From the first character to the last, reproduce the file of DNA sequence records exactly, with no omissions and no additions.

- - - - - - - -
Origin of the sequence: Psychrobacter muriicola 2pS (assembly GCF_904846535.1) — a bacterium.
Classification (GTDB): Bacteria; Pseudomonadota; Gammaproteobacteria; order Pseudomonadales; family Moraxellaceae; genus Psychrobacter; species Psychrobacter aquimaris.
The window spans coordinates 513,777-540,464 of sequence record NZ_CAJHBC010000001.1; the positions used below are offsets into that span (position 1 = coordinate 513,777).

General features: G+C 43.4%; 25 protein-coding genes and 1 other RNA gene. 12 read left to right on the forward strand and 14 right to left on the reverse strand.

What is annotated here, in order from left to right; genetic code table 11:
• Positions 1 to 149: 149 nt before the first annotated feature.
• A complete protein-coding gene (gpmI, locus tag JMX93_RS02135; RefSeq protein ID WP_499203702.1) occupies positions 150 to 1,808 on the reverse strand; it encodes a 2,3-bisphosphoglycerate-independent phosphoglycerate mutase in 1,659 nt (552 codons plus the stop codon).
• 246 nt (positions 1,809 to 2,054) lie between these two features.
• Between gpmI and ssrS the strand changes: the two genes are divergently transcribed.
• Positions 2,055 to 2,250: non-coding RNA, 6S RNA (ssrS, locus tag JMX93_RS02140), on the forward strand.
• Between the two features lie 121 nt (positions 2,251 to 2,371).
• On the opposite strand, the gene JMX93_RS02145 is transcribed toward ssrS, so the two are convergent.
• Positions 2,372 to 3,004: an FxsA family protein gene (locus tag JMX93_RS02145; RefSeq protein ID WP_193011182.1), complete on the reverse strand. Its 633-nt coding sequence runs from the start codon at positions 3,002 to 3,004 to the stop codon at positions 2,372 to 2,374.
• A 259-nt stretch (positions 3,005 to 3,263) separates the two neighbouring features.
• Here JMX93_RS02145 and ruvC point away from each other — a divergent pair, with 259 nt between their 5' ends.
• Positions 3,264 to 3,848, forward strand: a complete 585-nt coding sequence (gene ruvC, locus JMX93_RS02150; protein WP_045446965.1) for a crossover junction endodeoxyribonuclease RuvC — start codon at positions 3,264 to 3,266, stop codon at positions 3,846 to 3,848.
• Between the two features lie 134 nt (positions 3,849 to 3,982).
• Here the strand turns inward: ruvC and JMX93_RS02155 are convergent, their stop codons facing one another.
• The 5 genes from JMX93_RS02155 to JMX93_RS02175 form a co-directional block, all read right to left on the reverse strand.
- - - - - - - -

Origin of the sequence: Psychrobacter muriicola 2pS (assembly GCF_904846535.1) — a bacterium.
Classification (GTDB): Bacteria; Pseudomonadota; Gammaproteobacteria; order Pseudomonadales; family Moraxellaceae; genus Psychrobacter; species Psychrobacter aquimaris.
The window spans coordinates 513,777-540,464 of sequence record NZ_CAJHBC010000001.1; the positions used below are offsets into that span (position 1 = coordinate 513,777).

General features: G+C 43.4%; 25 protein-coding genes and 1 other RNA gene. 12 read left to right on the forward strand and 14 right to left on the reverse strand.

What is annotated here, in order from left to right; genetic code table 11:
• Positions 1 to 149: 149 nt before the first annotated feature.
• A complete protein-coding gene (gpmI, locus tag JMX93_RS02135; RefSeq protein ID WP_499203702.1) occupies positions 150 to 1,808 on the reverse strand; it encodes a 2,3-bisphosphoglycerate-independent phosphoglycerate mutase in 1,659 nt (552 codons plus the stop codon).
• 246 nt (positions 1,809 to 2,054) lie between these two features.
• Between gpmI and ssrS the strand changes: the two genes are divergently transcribed.
• Positions 2,055 to 2,250: non-coding RNA, 6S RNA (ssrS, locus tag JMX93_RS02140), on the forward strand.
• Between the two features lie 121 nt (positions 2,251 to 2,371).
• On the opposite strand, the gene JMX93_RS02145 is transcribed toward ssrS, so the two are convergent.
• Positions 2,372 to 3,004: an FxsA family protein gene (locus tag JMX93_RS02145; RefSeq protein ID WP_193011182.1), complete on the reverse strand. Its 633-nt coding sequence runs from the start codon at positions 3,002 to 3,004 to the stop codon at positions 2,372 to 2,374.
• A 259-nt stretch (positions 3,005 to 3,263) separates the two neighbouring features.
• Here JMX93_RS02145 and ruvC point away from each other — a divergent pair, with 259 nt between their 5' ends.
• Positions 3,264 to 3,848, forward strand: a complete 585-nt coding sequence (gene ruvC, locus JMX93_RS02150; protein WP_045446965.1) for a crossover junction endodeoxyribonuclease RuvC — start codon at positions 3,264 to 3,266, stop codon at positions 3,846 to 3,848.
• Between the two features lie 134 nt (positions 3,849 to 3,982).
• Here the strand turns inward: ruvC and JMX93_RS02155 are convergent, their stop codons facing one another.
• The 5 genes from JMX93_RS02155 to JMX93_RS02175 form a co-directional block, all read right to left on the reverse strand.